I always make time for some reading in my hectic life, even if it’s just half and hour here and there. As we are about to pack up and move house this is one of my last book reviews for a while. I do have a couple more children’s book reviews in the pipe line coming up in the next week though.
I’m glad I left Seas of Snow as one of my last reviews, it has left me with lasting thoughts that I find are rare when reading nowdays.
In 1950s England, six-year-old Gracie Scott lives with her Mam and next door to her best friend Billy; she has never known her Da. When her Uncle Joe moves in, his physical abuse of Gracie’s mother starts almost immediately. But when his attentions wander to Gracie, an even more sinister pattern of behavior begins.
As Gracie grows older she finds solace and liberation in books, poetry, and her enduring friendship with Billy, with whom she escapes into the poetic fantasy worlds they create. But will fantasy be enough to save Gracie? Just how far will Uncle Joe’s psychopathic behavior go?
The story weaves between these events and the visits Billy pays many years later to an old friend, confused and dying in a hospice. It is here that he is forced to revisit the events of the past.
Seas of Snow is a haunting and psychological domestic drama with an unexpected twist and considerable emotional punch.
Many people will tell you that they haven’t picked up a book since school.
The curriculum requires kids to read heavy classics, and usually Shakespeare, too. For obvious reasons, these aren’t to everyone’s tastes. These one-off experiences can be enough to put you off for life. But, you shouldn’t let them.
Coming to reading later in life can be hugely rewarding. It’s the perfect way to fill your time. And, who doesn’t like to return to learning during their later years?
One thing’s for sure; books have plenty to teach. To kick start a love you can cling to, find your bookish niche.
But, how do you go about it?
The lovely Boolino books have sent us this fantastic little book to review. The great Farty Slob Beast is great fun and a book I’m sure all children will love. Written by Charlie Farley (love the name!!) and illustrated by Joe Barleymow.
Now the weather is brightening up we love to spend much more time outside, especially down at the park and roaming around my dad’s fields. So the perfect accompaniment is of course the i-Spy books. As a child I loved mine and I want baby girl to enjoy them as much as i did.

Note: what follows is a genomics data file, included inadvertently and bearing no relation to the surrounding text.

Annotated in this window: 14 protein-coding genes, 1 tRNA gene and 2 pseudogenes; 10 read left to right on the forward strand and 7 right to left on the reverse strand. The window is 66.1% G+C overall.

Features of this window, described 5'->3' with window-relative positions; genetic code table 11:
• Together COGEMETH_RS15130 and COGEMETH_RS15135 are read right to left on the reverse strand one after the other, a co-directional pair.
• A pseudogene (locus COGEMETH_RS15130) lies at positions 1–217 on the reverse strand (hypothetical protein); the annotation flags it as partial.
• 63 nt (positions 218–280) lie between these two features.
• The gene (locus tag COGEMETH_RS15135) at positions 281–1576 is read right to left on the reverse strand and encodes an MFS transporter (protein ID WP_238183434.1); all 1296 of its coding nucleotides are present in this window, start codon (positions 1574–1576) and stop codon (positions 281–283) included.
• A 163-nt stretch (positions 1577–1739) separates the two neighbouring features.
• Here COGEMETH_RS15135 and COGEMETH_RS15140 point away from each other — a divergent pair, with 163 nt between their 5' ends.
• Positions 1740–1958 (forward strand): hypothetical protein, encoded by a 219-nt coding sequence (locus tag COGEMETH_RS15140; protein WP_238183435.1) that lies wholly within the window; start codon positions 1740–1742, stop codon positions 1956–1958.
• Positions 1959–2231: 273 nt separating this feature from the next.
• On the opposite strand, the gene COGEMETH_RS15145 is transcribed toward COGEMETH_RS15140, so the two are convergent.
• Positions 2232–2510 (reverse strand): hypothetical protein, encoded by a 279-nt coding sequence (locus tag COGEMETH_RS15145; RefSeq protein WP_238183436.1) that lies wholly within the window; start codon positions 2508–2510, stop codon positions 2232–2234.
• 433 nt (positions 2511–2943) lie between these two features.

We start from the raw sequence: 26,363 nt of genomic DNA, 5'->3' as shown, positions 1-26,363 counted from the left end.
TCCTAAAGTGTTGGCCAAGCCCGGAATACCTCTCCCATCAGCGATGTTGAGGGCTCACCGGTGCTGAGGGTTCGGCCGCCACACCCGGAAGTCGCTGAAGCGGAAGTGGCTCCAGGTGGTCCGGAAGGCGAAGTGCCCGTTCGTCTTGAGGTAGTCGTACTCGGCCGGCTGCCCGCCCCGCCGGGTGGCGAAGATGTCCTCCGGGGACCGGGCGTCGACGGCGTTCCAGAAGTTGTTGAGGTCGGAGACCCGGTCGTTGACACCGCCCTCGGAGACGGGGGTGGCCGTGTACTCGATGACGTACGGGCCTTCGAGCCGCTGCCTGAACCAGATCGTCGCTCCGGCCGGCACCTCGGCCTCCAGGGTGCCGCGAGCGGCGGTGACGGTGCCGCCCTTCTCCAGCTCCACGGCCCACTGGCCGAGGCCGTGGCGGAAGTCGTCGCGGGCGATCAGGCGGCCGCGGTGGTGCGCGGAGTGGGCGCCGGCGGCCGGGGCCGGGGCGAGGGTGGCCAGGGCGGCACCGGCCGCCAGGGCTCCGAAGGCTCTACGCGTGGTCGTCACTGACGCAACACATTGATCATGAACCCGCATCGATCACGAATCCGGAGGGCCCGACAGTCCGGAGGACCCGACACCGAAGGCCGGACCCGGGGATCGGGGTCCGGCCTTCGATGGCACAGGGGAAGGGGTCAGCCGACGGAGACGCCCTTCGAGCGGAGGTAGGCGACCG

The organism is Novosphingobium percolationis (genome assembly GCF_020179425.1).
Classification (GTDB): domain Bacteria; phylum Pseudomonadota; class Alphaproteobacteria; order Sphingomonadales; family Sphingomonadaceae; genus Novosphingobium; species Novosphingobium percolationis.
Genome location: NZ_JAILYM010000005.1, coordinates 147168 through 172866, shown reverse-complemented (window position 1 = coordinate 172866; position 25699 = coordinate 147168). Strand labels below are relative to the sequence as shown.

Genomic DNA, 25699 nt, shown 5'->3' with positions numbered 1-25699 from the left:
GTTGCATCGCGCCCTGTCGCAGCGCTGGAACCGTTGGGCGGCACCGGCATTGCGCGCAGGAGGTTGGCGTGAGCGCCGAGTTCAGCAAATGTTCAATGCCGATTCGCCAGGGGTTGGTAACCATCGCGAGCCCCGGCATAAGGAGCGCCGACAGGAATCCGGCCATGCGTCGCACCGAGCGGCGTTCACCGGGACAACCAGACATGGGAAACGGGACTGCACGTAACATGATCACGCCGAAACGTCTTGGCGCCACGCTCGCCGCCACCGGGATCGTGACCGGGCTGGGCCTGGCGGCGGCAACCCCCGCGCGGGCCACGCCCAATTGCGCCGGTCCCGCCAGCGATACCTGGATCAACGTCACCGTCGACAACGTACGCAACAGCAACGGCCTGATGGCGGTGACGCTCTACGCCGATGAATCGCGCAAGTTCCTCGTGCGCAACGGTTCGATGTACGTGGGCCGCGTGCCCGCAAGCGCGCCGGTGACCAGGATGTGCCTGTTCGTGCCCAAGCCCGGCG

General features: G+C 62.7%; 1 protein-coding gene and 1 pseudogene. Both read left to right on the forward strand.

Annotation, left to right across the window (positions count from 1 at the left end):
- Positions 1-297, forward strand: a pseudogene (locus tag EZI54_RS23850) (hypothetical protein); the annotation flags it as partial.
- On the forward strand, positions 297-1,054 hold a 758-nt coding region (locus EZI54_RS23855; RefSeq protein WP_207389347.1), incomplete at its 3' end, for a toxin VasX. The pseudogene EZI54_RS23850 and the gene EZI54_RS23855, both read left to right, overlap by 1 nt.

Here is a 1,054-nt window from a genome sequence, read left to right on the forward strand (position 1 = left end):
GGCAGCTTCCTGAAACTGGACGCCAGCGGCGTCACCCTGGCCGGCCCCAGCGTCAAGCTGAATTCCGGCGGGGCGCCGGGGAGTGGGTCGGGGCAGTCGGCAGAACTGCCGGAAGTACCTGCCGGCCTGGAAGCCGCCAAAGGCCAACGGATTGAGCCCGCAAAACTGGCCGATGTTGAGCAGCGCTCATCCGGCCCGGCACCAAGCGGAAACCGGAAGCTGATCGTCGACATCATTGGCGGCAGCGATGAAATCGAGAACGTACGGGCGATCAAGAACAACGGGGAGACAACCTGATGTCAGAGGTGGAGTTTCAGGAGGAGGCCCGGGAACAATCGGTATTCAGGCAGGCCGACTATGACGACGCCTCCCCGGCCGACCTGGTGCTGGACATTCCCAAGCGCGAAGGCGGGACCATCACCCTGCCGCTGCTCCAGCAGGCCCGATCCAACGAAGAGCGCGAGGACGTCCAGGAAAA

Last Summer we had a look at some other i-Spy books which included the countryside and beach. This year we are taking a look at Wild Flowers and Every Vehicle on the Road.
You know when you put down a book after you have finished it and just cannot get it out of your head? Well The Dog Walker by Lesley Thomson is that book.
I’m pleased to be on the blog tour today for this chilling book. Plus you have the chance to win your very own copy further down the post.
January, 1987. In the depths of winter, only joggers and dog walkers brave the Thames towpath after dark. Until a young woman, Helen Honeysett, set off for a run from her riverside cottage and never came home. Her body has never been found.
Twenty-nine years later, Helen’s husband is still searching for answers. He’s asked Stella, the detective’s daughter, and Jack, a tube driver, to find out what happened all those years ago. But the five households on that desolate stretch of towpath refuse to give up their secrets. And as winter tightens its grip once more, Stella and Jack find themselves hunting for a killer whose trail has long gone cold…
I’m pleased to say I’m on the blog tour for Diney Costeloe’s The Married Girls, which is the sequel to The Girl With No Name. On here today you will find an extract of The Married Girls, to tickle your taste buds! and a giveaway at the end to try and win yourself your very own copy. How exciting is that!
First, I want to share a bit about The Married Girls with you.
Wynsdown, 1949. In the small Somerset village of Wynsdown, Charlotte Shepherd is happily married to farmer Billy. She arrived from Germany on the Kindertransport as a child during the war and now feels settled in her adopted home.
Meanwhile, the squire’s fighter pilot son, Felix, has returned to the village with a fiancée in tow. Daphne is beautiful, charming… and harbouring secrets. After meeting during the war, Felix knows some of Daphne’s past, but she has worked hard to conceal that which could unravel her carefully built life.
For Charlotte, too, a dangerous past is coming back in the shape of fellow refugee, bad boy Harry Black. Forever bound by their childhoods, Charlotte will always care for him, but Harry’s return disrupts the village quiet and it’s not long before gossip spreads.
The war may have ended, but for these girls, trouble is only just beginning.